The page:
The circumscription of holiness

Things I’ve heard recently that give me pause for thought:
“God doesn’t care how you dress for worship.”
“I don’t think God is that concerned about whether we use ‘cuss words’ or not.” “I don’t see how the kind of music I listen to has anything to do with my relationship with God.”

On and on the comments go, usually followed by words to the effect of, “what matters is what’s in your heart.” Now I certainly do not dispute the notion that the condition of our hearts is of prime importance. Nevertheless there is a strange line when our purported “freedom in Christ” becomes a license to do whatever we want to do, usually by taking cues from our surrounding culture rather than allowing scripture to shape how we live. In this reaction there is a misunderstanding of the ways culture and faith intersect to the point that culture is always seen as something to accommodated with rather than being something that needs to be transformed and renewed in light of gospel revelation.

I give an example. Recent scholarship about the passages in scripture about women covering their heads in worship usually asserts that such head coverings were a culturally conditioned reflection of modesty. This is true. However what is not mentioned is that the Christianization of European society and culture made it normative for women to cover their heads totally or partially, especially when conducting religious activities, for over 2000 years. It has only been since the 1960’s that it became socially acceptable for women to go to church without wearing a hat. It is still generally viewed as disrespectful for men to wear hats indoors, in the presence of superiors, or certainly in church, while women incur no such approbation.

What many people fail to realize is that this very ingrained cultural practice is rooted at least partially in the application of scriptural instructions to the church, as is evident when looking at other cultures that do not have so long an exposure to Christianization. It is a wonder then that Christians look aghast at Muslim cultures that insist on particular standards of modesty when for much of church history such standards would have nearly identical.

The larger point is that for several centuries, indeed for most of Christian history, it was assumed that God indeed care how we dressed for worship or about modesty in general. Indeed it was assumed that our Christian faith ought to dictate much of how we lived. There was no separation between our private beliefs about and relationship with God and our public life. It has only been in the last several centuries that the realm of holiness has grown steadily smaller; God suddenly being unconcerned about dress, language, music, recreation, and any number of other things you can imagine. As a consequence, Christians live almost identical lives to the unbelieving world. There are no distinguishing characteristics in terms of our behavior, dress, language, entertainment choices, recreation, and labor practices… almost anything you can think of. When holiness gets reduced to the kindly thoughts and feelings that roll around in our heads, we are in bad shape.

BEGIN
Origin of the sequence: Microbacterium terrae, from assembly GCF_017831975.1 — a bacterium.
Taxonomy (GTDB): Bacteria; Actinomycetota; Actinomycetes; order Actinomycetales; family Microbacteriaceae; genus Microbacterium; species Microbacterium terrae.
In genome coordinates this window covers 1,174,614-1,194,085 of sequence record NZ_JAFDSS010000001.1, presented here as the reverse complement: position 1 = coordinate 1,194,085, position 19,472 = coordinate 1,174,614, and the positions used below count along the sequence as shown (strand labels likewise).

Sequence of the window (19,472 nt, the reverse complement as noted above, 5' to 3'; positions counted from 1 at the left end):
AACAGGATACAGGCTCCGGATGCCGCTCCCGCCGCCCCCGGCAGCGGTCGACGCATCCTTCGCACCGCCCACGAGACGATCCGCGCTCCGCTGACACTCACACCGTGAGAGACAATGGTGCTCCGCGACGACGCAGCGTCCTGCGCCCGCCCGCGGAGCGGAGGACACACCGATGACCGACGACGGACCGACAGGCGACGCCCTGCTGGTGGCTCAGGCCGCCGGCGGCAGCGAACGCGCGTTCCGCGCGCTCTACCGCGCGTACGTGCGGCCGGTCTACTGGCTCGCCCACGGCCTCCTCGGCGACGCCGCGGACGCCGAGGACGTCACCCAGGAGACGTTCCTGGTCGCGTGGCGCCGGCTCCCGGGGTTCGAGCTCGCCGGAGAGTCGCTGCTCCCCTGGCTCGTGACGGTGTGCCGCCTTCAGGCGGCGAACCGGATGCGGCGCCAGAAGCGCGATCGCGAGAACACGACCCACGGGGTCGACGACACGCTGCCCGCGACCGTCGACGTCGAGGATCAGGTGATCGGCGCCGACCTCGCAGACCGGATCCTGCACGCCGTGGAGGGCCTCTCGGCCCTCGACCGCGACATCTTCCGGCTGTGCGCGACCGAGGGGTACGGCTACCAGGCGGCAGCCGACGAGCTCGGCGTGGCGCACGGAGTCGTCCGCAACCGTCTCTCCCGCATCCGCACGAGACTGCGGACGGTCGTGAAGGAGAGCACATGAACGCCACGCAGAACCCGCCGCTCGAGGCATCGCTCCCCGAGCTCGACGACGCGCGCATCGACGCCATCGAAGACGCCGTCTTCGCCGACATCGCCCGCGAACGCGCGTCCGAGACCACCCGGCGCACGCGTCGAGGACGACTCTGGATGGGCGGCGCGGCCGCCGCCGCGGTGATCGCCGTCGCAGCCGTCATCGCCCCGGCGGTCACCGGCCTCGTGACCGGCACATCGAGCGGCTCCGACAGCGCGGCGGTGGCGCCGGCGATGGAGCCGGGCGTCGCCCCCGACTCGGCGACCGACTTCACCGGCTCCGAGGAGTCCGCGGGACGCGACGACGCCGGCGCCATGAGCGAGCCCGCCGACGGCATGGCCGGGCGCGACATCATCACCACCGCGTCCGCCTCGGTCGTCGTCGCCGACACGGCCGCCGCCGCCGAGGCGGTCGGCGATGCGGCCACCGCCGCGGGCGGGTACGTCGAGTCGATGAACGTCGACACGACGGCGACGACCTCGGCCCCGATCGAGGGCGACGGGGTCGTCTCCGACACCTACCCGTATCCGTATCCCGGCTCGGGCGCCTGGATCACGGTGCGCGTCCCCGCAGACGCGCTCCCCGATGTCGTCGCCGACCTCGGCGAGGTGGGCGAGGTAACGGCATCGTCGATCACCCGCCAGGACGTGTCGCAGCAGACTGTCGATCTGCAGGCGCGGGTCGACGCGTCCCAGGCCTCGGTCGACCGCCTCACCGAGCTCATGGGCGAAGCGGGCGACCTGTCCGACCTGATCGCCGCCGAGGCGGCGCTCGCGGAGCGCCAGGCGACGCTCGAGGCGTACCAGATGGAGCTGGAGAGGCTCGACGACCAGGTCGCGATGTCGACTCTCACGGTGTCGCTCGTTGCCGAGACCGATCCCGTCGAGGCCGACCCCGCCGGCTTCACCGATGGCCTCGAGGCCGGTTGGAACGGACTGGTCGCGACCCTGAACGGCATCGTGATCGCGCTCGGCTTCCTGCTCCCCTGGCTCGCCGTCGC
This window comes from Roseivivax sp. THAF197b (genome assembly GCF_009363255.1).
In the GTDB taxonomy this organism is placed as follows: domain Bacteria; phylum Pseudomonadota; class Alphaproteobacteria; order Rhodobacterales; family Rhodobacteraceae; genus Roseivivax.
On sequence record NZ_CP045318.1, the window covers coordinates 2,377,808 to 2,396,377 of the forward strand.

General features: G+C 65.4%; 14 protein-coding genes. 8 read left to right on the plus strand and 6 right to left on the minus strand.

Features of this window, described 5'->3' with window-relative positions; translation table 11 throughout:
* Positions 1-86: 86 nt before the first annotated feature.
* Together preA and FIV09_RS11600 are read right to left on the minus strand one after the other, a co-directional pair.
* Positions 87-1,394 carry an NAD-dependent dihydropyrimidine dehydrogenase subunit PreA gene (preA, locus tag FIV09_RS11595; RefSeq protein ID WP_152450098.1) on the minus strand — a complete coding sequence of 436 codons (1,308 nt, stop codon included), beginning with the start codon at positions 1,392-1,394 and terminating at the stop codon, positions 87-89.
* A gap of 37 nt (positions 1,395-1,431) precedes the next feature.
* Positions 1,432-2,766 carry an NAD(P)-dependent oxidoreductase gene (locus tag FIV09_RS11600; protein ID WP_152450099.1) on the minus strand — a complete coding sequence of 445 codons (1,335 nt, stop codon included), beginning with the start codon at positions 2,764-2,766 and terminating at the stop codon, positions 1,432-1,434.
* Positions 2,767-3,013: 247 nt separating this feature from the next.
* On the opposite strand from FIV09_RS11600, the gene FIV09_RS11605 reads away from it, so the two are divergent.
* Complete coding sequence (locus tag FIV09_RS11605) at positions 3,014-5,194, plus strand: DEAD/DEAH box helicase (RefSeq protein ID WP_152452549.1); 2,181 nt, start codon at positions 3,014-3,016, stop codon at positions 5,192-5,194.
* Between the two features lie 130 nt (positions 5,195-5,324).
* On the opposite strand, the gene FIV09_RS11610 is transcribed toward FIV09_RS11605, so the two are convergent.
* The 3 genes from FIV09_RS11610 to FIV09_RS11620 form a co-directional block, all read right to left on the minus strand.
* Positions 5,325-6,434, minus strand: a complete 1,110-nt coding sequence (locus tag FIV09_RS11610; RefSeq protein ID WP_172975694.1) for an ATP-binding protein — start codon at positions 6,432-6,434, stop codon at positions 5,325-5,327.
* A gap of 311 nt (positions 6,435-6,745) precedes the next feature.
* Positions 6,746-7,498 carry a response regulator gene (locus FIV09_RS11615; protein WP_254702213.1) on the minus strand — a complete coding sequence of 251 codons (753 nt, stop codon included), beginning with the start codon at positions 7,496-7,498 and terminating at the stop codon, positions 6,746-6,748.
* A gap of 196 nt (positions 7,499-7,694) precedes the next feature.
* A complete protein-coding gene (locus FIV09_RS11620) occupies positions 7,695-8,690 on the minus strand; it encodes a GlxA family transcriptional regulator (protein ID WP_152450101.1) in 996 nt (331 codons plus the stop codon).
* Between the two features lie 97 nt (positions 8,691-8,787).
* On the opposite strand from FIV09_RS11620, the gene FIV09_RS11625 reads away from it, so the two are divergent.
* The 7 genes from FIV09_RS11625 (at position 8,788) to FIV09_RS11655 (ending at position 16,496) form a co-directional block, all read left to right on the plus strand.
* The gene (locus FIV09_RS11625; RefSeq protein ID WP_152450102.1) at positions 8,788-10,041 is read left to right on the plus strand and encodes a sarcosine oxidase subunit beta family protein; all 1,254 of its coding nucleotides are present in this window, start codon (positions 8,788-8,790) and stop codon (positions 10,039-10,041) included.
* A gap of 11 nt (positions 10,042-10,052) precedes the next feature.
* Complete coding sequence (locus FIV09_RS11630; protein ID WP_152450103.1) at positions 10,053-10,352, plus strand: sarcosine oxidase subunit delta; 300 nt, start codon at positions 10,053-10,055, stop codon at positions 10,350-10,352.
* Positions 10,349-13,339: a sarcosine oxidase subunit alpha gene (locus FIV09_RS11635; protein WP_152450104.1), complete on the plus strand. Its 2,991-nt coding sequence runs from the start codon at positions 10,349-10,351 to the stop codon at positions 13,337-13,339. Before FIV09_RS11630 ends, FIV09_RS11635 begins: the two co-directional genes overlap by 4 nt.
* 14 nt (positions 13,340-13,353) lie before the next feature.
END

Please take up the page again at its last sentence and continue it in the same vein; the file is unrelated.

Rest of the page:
In comparison, I think of Islam, which is a religion with similar moral demands as Christianity, albeit, one with very different foundational principles. Muslims who are serious about their faith are quite distinguishable for everything from their practices of prayer to the Mecca pilgrimage to the ways women and men dress. I do not say this to suggest that we should import and impose some legalistic morality that is contrary to the Spirit of Christ and Christian liberty. I just point out the irony.

Closer to home perhaps in the Christian experience is the discipline and devotion of Christian believers who come from non-Western places. The attention to prayer by Korean believers, the modest dress of African Christians, and the fervent worship of Latin American Christians are well attested. These believers are noticeably different in many ways than their co-nationals who do not believe and the lines drawn are often stark. Short term mission participants often marvel at the kinds of sacrifices routinely made by believers “over there” and yet often dismiss their life choices as being simply “cultural” rather than questioning whether we are simply a bit too enamored of our culture to stand in critique of it by living discernibly different lives.

It would be interesting if every Christian woman in America wore a head covering for a year in public as a sign of her devotion to God. Or better yet if every Christian refused to charge any interest on loans. If believers all chose to refrain from doing any work at all on Sunday – a Sabbath strike so to speak. It would be an interesting experiment to say the least, and is certainly unlikely to happen. Even so, any of these things would be an important visible sign that holiness matters – not just inwardly, privately, and devotionally – but in all of life.